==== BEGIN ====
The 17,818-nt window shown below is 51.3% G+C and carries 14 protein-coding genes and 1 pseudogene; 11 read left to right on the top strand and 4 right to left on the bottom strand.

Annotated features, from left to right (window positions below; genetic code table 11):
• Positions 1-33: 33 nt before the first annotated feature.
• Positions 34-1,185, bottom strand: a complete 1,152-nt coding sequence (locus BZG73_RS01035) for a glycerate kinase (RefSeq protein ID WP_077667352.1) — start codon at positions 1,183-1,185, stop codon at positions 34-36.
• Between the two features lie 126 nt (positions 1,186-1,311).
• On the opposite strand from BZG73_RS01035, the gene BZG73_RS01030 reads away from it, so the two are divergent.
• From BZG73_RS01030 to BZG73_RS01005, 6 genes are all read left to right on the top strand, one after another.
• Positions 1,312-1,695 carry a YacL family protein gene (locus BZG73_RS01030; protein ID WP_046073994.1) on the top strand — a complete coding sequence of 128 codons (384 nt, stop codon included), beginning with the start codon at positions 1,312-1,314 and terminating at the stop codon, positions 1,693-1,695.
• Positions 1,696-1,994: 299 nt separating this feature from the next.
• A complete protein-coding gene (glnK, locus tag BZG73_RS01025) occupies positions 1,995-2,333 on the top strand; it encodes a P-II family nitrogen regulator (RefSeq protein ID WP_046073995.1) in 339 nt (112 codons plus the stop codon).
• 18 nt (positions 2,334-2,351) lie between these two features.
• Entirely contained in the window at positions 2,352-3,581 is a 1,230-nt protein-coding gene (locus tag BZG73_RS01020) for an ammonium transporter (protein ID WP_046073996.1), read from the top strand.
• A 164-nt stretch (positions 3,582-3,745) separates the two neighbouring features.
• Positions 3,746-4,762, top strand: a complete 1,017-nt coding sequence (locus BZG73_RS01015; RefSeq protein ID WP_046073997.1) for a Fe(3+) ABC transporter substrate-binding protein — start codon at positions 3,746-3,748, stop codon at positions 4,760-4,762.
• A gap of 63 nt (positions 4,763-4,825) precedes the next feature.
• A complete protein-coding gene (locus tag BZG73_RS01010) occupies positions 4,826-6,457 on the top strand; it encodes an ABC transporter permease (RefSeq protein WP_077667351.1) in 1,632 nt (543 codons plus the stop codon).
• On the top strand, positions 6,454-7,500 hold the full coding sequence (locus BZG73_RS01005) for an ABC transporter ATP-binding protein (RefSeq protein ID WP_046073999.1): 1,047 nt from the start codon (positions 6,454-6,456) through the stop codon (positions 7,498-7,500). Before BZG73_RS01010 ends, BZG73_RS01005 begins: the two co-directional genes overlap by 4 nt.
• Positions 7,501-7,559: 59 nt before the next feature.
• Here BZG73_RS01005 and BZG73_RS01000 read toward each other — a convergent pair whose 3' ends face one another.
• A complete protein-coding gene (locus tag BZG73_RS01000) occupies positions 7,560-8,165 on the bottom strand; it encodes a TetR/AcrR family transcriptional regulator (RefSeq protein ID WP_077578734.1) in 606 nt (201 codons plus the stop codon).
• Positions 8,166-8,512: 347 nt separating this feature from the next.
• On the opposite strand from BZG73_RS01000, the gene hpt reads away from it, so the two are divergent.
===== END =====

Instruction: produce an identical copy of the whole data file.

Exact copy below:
The 17,818-nt window shown below is 51.3% G+C and carries 14 protein-coding genes and 1 pseudogene; 11 read left to right on the top strand and 4 right to left on the bottom strand.

Annotated features, from left to right (window positions below; genetic code table 11):
• Positions 1-33: 33 nt before the first annotated feature.
• Positions 34-1,185, bottom strand: a complete 1,152-nt coding sequence (locus BZG73_RS01035) for a glycerate kinase (RefSeq protein ID WP_077667352.1) — start codon at positions 1,183-1,185, stop codon at positions 34-36.
• Between the two features lie 126 nt (positions 1,186-1,311).
• On the opposite strand from BZG73_RS01035, the gene BZG73_RS01030 reads away from it, so the two are divergent.
• From BZG73_RS01030 to BZG73_RS01005, 6 genes are all read left to right on the top strand, one after another.
• Positions 1,312-1,695 carry a YacL family protein gene (locus BZG73_RS01030; protein ID WP_046073994.1) on the top strand — a complete coding sequence of 128 codons (384 nt, stop codon included), beginning with the start codon at positions 1,312-1,314 and terminating at the stop codon, positions 1,693-1,695.
• Positions 1,696-1,994: 299 nt separating this feature from the next.
• A complete protein-coding gene (glnK, locus tag BZG73_RS01025) occupies positions 1,995-2,333 on the top strand; it encodes a P-II family nitrogen regulator (RefSeq protein ID WP_046073995.1) in 339 nt (112 codons plus the stop codon).
• 18 nt (positions 2,334-2,351) lie between these two features.
• Entirely contained in the window at positions 2,352-3,581 is a 1,230-nt protein-coding gene (locus tag BZG73_RS01020) for an ammonium transporter (protein ID WP_046073996.1), read from the top strand.
• A 164-nt stretch (positions 3,582-3,745) separates the two neighbouring features.
• Positions 3,746-4,762, top strand: a complete 1,017-nt coding sequence (locus BZG73_RS01015; RefSeq protein ID WP_046073997.1) for a Fe(3+) ABC transporter substrate-binding protein — start codon at positions 3,746-3,748, stop codon at positions 4,760-4,762.
• A gap of 63 nt (positions 4,763-4,825) precedes the next feature.
• A complete protein-coding gene (locus tag BZG73_RS01010) occupies positions 4,826-6,457 on the top strand; it encodes an ABC transporter permease (RefSeq protein WP_077667351.1) in 1,632 nt (543 codons plus the stop codon).
• On the top strand, positions 6,454-7,500 hold the full coding sequence (locus BZG73_RS01005) for an ABC transporter ATP-binding protein (RefSeq protein ID WP_046073999.1): 1,047 nt from the start codon (positions 6,454-6,456) through the stop codon (positions 7,498-7,500). Before BZG73_RS01010 ends, BZG73_RS01005 begins: the two co-directional genes overlap by 4 nt.
• Positions 7,501-7,559: 59 nt before the next feature.
• Here BZG73_RS01005 and BZG73_RS01000 read toward each other — a convergent pair whose 3' ends face one another.
• A complete protein-coding gene (locus tag BZG73_RS01000) occupies positions 7,560-8,165 on the bottom strand; it encodes a TetR/AcrR family transcriptional regulator (RefSeq protein ID WP_077578734.1) in 606 nt (201 codons plus the stop codon).
• Positions 8,166-8,512: 347 nt separating this feature from the next.
• On the opposite strand from BZG73_RS01000, the gene hpt reads away from it, so the two are divergent.